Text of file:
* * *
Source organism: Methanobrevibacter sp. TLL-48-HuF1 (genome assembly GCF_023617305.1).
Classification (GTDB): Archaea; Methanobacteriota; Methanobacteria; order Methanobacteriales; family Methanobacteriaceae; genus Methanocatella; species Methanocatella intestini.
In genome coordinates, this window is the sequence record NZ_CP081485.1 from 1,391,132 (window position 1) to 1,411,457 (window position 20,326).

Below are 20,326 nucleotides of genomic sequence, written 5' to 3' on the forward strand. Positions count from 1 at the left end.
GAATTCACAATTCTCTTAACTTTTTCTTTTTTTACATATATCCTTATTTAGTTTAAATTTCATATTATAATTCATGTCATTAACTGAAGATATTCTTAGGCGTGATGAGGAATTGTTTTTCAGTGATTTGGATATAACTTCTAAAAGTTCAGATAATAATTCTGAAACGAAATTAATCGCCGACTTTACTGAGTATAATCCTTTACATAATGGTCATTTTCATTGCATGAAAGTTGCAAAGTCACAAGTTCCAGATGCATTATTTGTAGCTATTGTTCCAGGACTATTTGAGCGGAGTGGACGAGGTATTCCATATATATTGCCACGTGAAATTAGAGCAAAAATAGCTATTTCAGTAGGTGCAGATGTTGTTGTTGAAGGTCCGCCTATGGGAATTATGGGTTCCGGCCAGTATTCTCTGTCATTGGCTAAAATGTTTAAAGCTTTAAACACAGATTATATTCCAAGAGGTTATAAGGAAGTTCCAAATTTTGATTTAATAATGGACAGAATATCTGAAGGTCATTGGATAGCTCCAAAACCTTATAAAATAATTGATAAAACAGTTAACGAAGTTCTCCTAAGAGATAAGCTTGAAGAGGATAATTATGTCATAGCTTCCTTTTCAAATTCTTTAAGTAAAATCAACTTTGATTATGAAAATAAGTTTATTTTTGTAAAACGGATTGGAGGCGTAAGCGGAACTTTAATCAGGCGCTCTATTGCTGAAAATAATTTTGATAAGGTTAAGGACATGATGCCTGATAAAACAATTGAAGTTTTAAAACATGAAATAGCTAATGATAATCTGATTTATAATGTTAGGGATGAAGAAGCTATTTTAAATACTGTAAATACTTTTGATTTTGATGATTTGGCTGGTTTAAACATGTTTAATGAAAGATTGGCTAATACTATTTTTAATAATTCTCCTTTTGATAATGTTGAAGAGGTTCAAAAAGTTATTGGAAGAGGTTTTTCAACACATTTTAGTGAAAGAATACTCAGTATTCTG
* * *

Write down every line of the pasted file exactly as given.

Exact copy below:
Source organism: Methanobrevibacter sp. TLL-48-HuF1 (genome assembly GCF_023617305.1).
Classification (GTDB): Archaea; Methanobacteriota; Methanobacteria; order Methanobacteriales; family Methanobacteriaceae; genus Methanocatella; species Methanocatella intestini.
In genome coordinates, this window is the sequence record NZ_CP081485.1 from 1,391,132 (window position 1) to 1,411,457 (window position 20,326).

Below are 20,326 nucleotides of genomic sequence, written 5' to 3' on the forward strand. Positions count from 1 at the left end.
GAATTCACAATTCTCTTAACTTTTTCTTTTTTTACATATATCCTTATTTAGTTTAAATTTCATATTATAATTCATGTCATTAACTGAAGATATTCTTAGGCGTGATGAGGAATTGTTTTTCAGTGATTTGGATATAACTTCTAAAAGTTCAGATAATAATTCTGAAACGAAATTAATCGCCGACTTTACTGAGTATAATCCTTTACATAATGGTCATTTTCATTGCATGAAAGTTGCAAAGTCACAAGTTCCAGATGCATTATTTGTAGCTATTGTTCCAGGACTATTTGAGCGGAGTGGACGAGGTATTCCATATATATTGCCACGTGAAATTAGAGCAAAAATAGCTATTTCAGTAGGTGCAGATGTTGTTGTTGAAGGTCCGCCTATGGGAATTATGGGTTCCGGCCAGTATTCTCTGTCATTGGCTAAAATGTTTAAAGCTTTAAACACAGATTATATTCCAAGAGGTTATAAGGAAGTTCCAAATTTTGATTTAATAATGGACAGAATATCTGAAGGTCATTGGATAGCTCCAAAACCTTATAAAATAATTGATAAAACAGTTAACGAAGTTCTCCTAAGAGATAAGCTTGAAGAGGATAATTATGTCATAGCTTCCTTTTCAAATTCTTTAAGTAAAATCAACTTTGATTATGAAAATAAGTTTATTTTTGTAAAACGGATTGGAGGCGTAAGCGGAACTTTAATCAGGCGCTCTATTGCTGAAAATAATTTTGATAAGGTTAAGGACATGATGCCTGATAAAACAATTGAAGTTTTAAAACATGAAATAGCTAATGATAATCTGATTTATAATGTTAGGGATGAAGAAGCTATTTTAAATACTGTAAATACTTTTGATTTTGATGATTTGGCTGGTTTAAACATGTTTAATGAAAGATTGGCTAATACTATTTTTAATAATTCTCCTTTTGATAATGTTGAAGAGGTTCAAAAAGTTATTGGAAGAGGTTTTTCAACACATTTTAGTGAAAGAATACTCAGTATTCTG